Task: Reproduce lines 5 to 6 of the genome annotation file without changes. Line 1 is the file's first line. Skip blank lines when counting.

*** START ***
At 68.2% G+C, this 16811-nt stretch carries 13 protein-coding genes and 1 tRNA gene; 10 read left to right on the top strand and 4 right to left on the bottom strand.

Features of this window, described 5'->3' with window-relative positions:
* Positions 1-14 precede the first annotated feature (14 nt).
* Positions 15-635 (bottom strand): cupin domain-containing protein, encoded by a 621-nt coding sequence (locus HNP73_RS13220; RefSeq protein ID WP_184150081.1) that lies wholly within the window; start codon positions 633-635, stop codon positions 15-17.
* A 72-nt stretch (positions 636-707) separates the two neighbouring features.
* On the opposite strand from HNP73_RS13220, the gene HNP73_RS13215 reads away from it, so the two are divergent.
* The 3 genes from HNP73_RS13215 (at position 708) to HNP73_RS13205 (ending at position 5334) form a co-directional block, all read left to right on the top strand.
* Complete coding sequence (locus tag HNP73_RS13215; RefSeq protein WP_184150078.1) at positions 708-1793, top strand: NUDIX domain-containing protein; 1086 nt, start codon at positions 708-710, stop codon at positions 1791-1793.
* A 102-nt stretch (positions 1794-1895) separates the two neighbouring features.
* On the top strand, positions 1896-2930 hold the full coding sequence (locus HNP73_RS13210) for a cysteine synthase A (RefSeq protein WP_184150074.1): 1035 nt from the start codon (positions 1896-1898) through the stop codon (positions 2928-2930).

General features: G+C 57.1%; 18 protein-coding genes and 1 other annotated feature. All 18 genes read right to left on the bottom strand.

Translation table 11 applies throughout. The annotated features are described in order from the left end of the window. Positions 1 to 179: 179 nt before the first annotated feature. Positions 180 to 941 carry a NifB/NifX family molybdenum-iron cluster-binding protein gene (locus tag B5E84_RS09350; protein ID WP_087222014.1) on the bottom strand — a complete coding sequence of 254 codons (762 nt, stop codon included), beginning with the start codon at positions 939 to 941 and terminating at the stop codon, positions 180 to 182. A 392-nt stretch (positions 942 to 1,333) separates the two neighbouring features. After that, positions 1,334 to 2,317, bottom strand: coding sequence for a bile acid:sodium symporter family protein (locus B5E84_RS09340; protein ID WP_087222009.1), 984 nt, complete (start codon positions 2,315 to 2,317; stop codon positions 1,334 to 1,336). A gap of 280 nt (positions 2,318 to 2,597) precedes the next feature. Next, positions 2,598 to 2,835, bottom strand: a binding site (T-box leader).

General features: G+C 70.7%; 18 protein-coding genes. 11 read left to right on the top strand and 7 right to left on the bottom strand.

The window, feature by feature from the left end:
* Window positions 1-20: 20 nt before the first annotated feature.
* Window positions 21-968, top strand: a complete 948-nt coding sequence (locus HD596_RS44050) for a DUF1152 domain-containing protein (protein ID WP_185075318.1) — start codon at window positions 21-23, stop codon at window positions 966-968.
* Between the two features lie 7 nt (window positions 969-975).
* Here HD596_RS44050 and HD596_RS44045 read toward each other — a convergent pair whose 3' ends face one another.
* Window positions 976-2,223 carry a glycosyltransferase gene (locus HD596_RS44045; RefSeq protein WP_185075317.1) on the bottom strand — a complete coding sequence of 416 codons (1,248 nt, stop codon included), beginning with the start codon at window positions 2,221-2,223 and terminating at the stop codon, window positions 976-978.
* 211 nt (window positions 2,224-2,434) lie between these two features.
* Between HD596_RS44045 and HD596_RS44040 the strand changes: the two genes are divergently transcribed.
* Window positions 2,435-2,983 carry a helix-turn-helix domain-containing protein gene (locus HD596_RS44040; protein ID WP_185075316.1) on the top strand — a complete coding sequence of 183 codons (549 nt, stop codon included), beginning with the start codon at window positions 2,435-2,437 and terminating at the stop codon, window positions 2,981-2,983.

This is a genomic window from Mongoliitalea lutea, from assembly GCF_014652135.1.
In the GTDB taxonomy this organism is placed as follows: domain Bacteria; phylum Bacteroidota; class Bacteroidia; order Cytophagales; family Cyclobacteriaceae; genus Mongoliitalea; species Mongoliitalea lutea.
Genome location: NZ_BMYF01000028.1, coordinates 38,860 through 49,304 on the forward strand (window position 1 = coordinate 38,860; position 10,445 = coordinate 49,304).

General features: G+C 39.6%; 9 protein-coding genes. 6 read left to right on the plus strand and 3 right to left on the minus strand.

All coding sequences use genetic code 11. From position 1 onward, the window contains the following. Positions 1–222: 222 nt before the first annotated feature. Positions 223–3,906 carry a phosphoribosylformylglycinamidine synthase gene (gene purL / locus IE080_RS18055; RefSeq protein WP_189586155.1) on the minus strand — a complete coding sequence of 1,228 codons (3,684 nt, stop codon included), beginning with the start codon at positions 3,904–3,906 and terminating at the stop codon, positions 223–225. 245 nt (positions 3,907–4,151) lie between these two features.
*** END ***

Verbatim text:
* A 72-nt stretch (positions 636-707) separates the two neighbouring features.
* On the opposite strand from HNP73_RS13220, the gene HNP73_RS13215 reads away from it, so the two are divergent.